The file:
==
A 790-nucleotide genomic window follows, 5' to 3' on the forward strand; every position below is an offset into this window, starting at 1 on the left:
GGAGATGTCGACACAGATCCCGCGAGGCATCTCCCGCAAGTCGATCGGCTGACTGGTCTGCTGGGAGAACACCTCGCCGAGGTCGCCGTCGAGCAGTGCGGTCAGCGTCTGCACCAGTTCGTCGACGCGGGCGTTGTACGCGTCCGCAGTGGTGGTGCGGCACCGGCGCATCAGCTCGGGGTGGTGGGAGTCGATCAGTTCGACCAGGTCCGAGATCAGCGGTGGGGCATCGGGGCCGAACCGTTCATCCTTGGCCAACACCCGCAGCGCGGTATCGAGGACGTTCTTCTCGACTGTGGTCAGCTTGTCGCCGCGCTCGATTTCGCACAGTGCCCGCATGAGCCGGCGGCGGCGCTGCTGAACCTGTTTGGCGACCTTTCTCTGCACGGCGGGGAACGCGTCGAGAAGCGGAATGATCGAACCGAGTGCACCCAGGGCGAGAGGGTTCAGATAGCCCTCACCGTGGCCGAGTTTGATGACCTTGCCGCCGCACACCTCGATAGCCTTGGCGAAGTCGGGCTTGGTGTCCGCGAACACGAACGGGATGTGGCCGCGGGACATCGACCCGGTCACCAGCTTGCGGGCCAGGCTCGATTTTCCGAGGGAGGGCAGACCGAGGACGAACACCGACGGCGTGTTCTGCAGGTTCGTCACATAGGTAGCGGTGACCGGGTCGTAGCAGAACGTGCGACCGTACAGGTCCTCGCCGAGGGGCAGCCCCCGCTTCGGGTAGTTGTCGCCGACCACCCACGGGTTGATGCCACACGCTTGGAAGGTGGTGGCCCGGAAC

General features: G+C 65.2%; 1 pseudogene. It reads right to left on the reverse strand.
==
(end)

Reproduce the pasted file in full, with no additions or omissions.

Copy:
A 790-nucleotide genomic window follows, 5' to 3' on the forward strand; every position below is an offset into this window, starting at 1 on the left:
GGAGATGTCGACACAGATCCCGCGAGGCATCTCCCGCAAGTCGATCGGCTGACTGGTCTGCTGGGAGAACACCTCGCCGAGGTCGCCGTCGAGCAGTGCGGTCAGCGTCTGCACCAGTTCGTCGACGCGGGCGTTGTACGCGTCCGCAGTGGTGGTGCGGCACCGGCGCATCAGCTCGGGGTGGTGGGAGTCGATCAGTTCGACCAGGTCCGAGATCAGCGGTGGGGCATCGGGGCCGAACCGTTCATCCTTGGCCAACACCCGCAGCGCGGTATCGAGGACGTTCTTCTCGACTGTGGTCAGCTTGTCGCCGCGCTCGATTTCGCACAGTGCCCGCATGAGCCGGCGGCGGCGCTGCTGAACCTGTTTGGCGACCTTTCTCTGCACGGCGGGGAACGCGTCGAGAAGCGGAATGATCGAACCGAGTGCACCCAGGGCGAGAGGGTTCAGATAGCCCTCACCGTGGCCGAGTTTGATGACCTTGCCGCCGCACACCTCGATAGCCTTGGCGAAGTCGGGCTTGGTGTCCGCGAACACGAACGGGATGTGGCCGCGGGACATCGACCCGGTCACCAGCTTGCGGGCCAGGCTCGATTTTCCGAGGGAGGGCAGACCGAGGACGAACACCGACGGCGTGTTCTGCAGGTTCGTCACATAGGTAGCGGTGACCGGGTCGTAGCAGAACGTGCGACCGTACAGGTCCTCGCCGAGGGGCAGCCCCCGCTTCGGGTAGTTGTCGCCGACCACCCACGGGTTGATGCCACACGCTTGGAAGGTGGTGGCCCGGAAC

General features: G+C 65.2%; 1 pseudogene. It reads right to left on the reverse strand.